I have read in leadership and management articles that women may not feel comfortable speaking up during a meeting when they have something to contribute. I have also heard women may feel intimidated stepping into a meeting full of men. Even though I could not relate, I believed these feelings and perspectives were real and I worried we could be missing valuable insights if our female Airmen were not speaking up.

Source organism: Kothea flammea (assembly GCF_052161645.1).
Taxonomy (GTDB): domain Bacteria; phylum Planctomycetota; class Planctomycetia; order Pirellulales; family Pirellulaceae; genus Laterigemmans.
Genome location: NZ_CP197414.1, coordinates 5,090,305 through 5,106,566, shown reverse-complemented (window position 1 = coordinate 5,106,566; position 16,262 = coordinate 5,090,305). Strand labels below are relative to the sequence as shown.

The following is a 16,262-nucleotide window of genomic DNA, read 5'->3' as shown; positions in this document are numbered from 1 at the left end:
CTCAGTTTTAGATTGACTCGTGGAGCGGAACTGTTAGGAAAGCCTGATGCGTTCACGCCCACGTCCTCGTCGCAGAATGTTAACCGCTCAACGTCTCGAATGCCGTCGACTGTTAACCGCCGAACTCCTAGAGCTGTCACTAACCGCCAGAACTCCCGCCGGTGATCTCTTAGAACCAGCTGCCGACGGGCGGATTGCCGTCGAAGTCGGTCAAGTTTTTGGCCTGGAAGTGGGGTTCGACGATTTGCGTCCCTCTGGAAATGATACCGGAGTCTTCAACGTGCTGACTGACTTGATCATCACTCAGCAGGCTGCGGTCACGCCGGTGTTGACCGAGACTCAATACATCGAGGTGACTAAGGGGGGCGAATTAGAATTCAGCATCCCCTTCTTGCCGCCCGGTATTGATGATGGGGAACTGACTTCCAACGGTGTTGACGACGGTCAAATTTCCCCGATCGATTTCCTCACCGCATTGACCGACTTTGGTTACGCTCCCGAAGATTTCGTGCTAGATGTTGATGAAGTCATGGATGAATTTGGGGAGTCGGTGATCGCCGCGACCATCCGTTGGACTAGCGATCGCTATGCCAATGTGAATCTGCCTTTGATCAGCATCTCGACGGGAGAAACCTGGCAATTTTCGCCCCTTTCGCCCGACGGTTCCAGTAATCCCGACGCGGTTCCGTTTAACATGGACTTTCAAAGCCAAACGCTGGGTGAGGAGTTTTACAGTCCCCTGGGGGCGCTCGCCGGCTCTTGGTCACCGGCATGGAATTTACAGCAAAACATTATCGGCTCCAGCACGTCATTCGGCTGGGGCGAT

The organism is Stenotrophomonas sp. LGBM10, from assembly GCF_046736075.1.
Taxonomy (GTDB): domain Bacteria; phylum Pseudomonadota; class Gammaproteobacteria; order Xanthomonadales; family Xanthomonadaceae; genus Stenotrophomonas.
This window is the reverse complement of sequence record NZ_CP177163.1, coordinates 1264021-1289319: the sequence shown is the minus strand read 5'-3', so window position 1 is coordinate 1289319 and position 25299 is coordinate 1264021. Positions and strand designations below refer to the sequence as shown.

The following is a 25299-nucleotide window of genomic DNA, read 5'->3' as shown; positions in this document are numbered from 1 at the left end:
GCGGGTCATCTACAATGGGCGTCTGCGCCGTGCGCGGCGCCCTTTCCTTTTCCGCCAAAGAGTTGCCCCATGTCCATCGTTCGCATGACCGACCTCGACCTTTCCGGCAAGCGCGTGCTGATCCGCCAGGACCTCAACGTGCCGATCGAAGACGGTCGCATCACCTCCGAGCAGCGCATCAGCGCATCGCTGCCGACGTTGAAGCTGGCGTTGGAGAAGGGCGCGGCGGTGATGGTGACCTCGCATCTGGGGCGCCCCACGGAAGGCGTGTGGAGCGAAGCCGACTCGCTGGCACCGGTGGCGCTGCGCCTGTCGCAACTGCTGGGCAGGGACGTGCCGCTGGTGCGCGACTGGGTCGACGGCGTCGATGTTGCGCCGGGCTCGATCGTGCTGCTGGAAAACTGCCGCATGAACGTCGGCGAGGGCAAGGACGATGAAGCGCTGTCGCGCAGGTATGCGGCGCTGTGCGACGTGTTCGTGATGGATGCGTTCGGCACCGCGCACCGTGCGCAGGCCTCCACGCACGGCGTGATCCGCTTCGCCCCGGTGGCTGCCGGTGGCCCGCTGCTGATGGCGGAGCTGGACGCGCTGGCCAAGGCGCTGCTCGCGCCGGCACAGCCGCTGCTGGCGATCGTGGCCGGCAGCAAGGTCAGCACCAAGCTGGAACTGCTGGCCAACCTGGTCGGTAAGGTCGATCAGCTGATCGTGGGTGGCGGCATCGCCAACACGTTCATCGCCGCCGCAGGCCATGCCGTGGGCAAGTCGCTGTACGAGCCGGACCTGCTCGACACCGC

I have also heard men say, “Why do they feel uncomfortable? Just say what you need to say.” Or, “Women have been in the service for a while. It’s probably not an issue anymore.” While I never personally understood the circumstances surrounding how or why women might feel this way, I believed their opinions were valuable.  In an effort to hear their thoughts, I made a conscious effort to call on female Airmen in meetings or group conversations if I noticed they were not participating. To this day, I still do not know if I was doing the right thing. Several questions come to mind: Is this still an issue? Did I inadvertently put her on the spot? Am I helping or hurting when I call on her? Am I overthinking it?